A Living, Breathing Revolution: How Libraries Can Use “Living Archives” to Support, Engage, and Document Social Movements

ECU Author/Contributor (non-ECU co-authors, if there are any, appear on document)
Tamara Rhodes (Creator)
East Carolina University (ECU )
Web Site: http://www.ecu.edu/lib/

Abstract: Extracted text; IFLA World Library and Information Congress paper in Singapore. Published in IFLA Sage Journal; Where does and should the future of libraries lie? What were once concrete, brick, and glass structures have since become a third place where community, art, and culture reside. What is next? The #searchunderoccupy exhibit in the Sheila C. Johnson Design Center in New York City is a “living archive” that visually displays the creative and critical responses of the New School’s student community to the Occupy Wall Street movement. It is composed not only of elements such as video, photographs, audio and performance projects, but also text-based works such as live feed tag clouds, posters, and blogs. By their very nature, libraries are poised to become forces for social change and using this exhibit as an example, libraries themselves can show the life of their communities by putting their responses on display to support their involvement in social movements, engage others, and document for the future. There are many iterations of the living archive in libraries such as the digitization of audio-visual materials or allowing people to share their memories, knowledge, photos and opinions through a virtual space. The closest to the #searchunderoccupy exhibit example is capturing the activities and conversations of designer William McDonough for the Stanford University libraries. Unlike these projects, the New School’s method allows for a greater range of self-expression through visual mediums and accounts for the technology of today. Social media is what has helped spread the social movements of the current generation and with its ever changing nature, this version of a living archive presents a future library full of infinite possibilities.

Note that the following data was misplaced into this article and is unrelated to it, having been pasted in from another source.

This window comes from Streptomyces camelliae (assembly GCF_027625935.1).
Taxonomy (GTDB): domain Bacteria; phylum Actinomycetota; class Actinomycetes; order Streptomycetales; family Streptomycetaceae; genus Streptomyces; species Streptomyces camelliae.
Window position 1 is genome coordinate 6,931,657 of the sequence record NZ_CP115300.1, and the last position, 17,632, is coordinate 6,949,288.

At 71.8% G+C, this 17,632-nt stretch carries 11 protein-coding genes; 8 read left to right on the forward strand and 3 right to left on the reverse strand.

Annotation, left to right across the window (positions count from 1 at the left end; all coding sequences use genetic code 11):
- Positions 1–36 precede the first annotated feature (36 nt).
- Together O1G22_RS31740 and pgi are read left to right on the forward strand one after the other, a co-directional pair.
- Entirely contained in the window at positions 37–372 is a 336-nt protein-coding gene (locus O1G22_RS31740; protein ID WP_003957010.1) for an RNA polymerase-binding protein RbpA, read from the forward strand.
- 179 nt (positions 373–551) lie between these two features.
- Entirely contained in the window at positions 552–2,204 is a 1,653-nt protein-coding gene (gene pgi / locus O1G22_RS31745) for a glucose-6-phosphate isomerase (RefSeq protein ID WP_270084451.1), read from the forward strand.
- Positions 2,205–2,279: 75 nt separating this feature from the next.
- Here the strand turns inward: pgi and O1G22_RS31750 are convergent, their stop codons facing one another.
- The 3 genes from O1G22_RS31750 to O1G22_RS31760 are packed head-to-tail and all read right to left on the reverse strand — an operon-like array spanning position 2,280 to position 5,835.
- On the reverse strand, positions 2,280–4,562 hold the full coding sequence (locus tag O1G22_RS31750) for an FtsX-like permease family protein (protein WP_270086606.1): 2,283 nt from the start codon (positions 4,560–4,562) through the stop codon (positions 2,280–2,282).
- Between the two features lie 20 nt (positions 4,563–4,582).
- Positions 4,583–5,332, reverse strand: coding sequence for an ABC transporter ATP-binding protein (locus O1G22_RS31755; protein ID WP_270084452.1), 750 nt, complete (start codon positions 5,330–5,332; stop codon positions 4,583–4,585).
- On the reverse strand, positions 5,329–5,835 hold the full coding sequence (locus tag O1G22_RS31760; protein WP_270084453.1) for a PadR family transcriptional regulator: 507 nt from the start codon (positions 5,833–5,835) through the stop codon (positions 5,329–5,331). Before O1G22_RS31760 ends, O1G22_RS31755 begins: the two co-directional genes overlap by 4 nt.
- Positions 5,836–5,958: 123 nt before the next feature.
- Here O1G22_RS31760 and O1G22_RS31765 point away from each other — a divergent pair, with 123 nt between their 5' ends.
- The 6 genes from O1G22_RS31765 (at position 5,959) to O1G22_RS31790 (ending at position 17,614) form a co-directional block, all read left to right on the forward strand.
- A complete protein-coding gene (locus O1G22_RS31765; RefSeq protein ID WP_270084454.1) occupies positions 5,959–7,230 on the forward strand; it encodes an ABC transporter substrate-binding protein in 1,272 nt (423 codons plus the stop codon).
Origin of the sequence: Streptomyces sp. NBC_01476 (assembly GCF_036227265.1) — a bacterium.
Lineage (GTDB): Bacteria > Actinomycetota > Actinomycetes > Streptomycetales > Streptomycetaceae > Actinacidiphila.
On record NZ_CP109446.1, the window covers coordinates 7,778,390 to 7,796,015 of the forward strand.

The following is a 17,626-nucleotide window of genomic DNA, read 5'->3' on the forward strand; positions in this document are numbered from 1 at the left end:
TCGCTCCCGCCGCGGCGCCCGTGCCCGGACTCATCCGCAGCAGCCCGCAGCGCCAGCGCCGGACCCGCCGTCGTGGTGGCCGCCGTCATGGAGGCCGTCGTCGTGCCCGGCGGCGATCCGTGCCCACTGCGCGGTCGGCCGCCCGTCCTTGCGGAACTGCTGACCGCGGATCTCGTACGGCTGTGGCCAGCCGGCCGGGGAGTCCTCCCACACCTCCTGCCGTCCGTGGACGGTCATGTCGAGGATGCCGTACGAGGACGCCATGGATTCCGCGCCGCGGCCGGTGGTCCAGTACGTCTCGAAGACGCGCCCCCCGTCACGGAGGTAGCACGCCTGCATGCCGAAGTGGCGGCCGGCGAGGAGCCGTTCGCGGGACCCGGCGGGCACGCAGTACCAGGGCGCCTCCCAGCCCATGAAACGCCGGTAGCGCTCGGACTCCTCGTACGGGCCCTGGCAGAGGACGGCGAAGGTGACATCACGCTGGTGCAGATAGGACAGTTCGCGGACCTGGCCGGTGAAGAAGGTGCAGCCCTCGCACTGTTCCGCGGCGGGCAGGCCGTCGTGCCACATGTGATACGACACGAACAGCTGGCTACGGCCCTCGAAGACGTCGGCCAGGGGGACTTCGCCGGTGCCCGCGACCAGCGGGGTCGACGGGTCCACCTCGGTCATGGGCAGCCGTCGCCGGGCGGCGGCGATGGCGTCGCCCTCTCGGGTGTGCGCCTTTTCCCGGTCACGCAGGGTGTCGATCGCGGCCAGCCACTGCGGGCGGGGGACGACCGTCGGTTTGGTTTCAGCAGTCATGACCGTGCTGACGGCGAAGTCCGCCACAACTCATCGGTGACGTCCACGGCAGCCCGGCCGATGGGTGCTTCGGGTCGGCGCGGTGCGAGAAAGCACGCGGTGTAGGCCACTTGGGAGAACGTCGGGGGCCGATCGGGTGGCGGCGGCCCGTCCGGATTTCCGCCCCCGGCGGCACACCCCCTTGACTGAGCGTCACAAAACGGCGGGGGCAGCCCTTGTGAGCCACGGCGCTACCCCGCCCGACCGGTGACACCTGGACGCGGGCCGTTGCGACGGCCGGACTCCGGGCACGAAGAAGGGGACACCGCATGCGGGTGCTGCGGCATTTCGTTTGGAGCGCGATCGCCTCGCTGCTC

Additional Information

Language: English
Date: 2013
Social movements, Occupy Wall Street, Social media, Living archive, Libraries

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TitleLocation & LinkType of Relationship
A Living, Breathing Revolution: How Libraries Can Use “Living Archives” to Support, Engage, and Document Social Movementshttp://hdl.handle.net/10342/4496The described resource references, cites, or otherwise points to the related resource.